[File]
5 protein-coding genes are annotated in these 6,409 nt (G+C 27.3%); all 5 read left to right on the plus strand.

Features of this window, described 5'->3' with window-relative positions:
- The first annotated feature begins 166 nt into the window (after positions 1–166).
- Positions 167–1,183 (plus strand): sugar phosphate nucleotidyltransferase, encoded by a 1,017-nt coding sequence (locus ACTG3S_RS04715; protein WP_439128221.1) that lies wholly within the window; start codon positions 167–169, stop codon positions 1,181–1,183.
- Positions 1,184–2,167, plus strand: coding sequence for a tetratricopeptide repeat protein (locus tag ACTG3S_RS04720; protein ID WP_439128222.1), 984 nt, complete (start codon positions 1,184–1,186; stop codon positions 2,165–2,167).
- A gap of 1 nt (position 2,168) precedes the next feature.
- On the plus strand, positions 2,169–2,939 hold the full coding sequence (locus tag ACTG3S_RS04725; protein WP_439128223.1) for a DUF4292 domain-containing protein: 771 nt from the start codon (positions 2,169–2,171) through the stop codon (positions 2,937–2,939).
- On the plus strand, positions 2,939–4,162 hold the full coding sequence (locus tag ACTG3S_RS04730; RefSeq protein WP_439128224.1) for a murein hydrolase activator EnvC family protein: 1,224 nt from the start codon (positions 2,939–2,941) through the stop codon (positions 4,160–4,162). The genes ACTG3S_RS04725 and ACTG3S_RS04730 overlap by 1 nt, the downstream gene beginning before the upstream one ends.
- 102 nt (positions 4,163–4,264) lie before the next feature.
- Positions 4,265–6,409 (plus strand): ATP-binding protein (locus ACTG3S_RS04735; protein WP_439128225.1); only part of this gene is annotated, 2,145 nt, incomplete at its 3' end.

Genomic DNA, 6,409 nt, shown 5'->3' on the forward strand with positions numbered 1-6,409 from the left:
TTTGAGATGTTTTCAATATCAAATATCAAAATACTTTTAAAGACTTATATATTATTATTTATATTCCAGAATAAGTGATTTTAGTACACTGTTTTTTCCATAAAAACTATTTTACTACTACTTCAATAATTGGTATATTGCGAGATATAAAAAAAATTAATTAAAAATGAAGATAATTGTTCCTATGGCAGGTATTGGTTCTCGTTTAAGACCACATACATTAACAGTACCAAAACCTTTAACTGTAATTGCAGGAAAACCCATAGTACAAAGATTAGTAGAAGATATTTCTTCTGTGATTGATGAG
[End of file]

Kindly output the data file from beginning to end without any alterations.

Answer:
5 protein-coding genes are annotated in these 6,409 nt (G+C 27.3%); all 5 read left to right on the plus strand.

Features of this window, described 5'->3' with window-relative positions:
- The first annotated feature begins 166 nt into the window (after positions 1–166).
- Positions 167–1,183 (plus strand): sugar phosphate nucleotidyltransferase, encoded by a 1,017-nt coding sequence (locus ACTG3S_RS04715; protein WP_439128221.1) that lies wholly within the window; start codon positions 167–169, stop codon positions 1,181–1,183.
- Positions 1,184–2,167, plus strand: coding sequence for a tetratricopeptide repeat protein (locus tag ACTG3S_RS04720; protein ID WP_439128222.1), 984 nt, complete (start codon positions 1,184–1,186; stop codon positions 2,165–2,167).
- A gap of 1 nt (position 2,168) precedes the next feature.
- On the plus strand, positions 2,169–2,939 hold the full coding sequence (locus tag ACTG3S_RS04725; protein WP_439128223.1) for a DUF4292 domain-containing protein: 771 nt from the start codon (positions 2,169–2,171) through the stop codon (positions 2,937–2,939).
- On the plus strand, positions 2,939–4,162 hold the full coding sequence (locus tag ACTG3S_RS04730; RefSeq protein WP_439128224.1) for a murein hydrolase activator EnvC family protein: 1,224 nt from the start codon (positions 2,939–2,941) through the stop codon (positions 4,160–4,162). The genes ACTG3S_RS04725 and ACTG3S_RS04730 overlap by 1 nt, the downstream gene beginning before the upstream one ends.
- 102 nt (positions 4,163–4,264) lie before the next feature.
- Positions 4,265–6,409 (plus strand): ATP-binding protein (locus ACTG3S_RS04735; protein WP_439128225.1); only part of this gene is annotated, 2,145 nt, incomplete at its 3' end.

Genomic DNA, 6,409 nt, shown 5'->3' on the forward strand with positions numbered 1-6,409 from the left:
TTTGAGATGTTTTCAATATCAAATATCAAAATACTTTTAAAGACTTATATATTATTATTTATATTCCAGAATAAGTGATTTTAGTACACTGTTTTTTCCATAAAAACTATTTTACTACTACTTCAATAATTGGTATATTGCGAGATATAAAAAAAATTAATTAAAAATGAAGATAATTGTTCCTATGGCAGGTATTGGTTCTCGTTTAAGACCACATACATTAACAGTACCAAAACCTTTAACTGTAATTGCAGGAAAACCCATAGTACAAAGATTAGTAGAAGATATTTCTTCTGTGATTGATGAG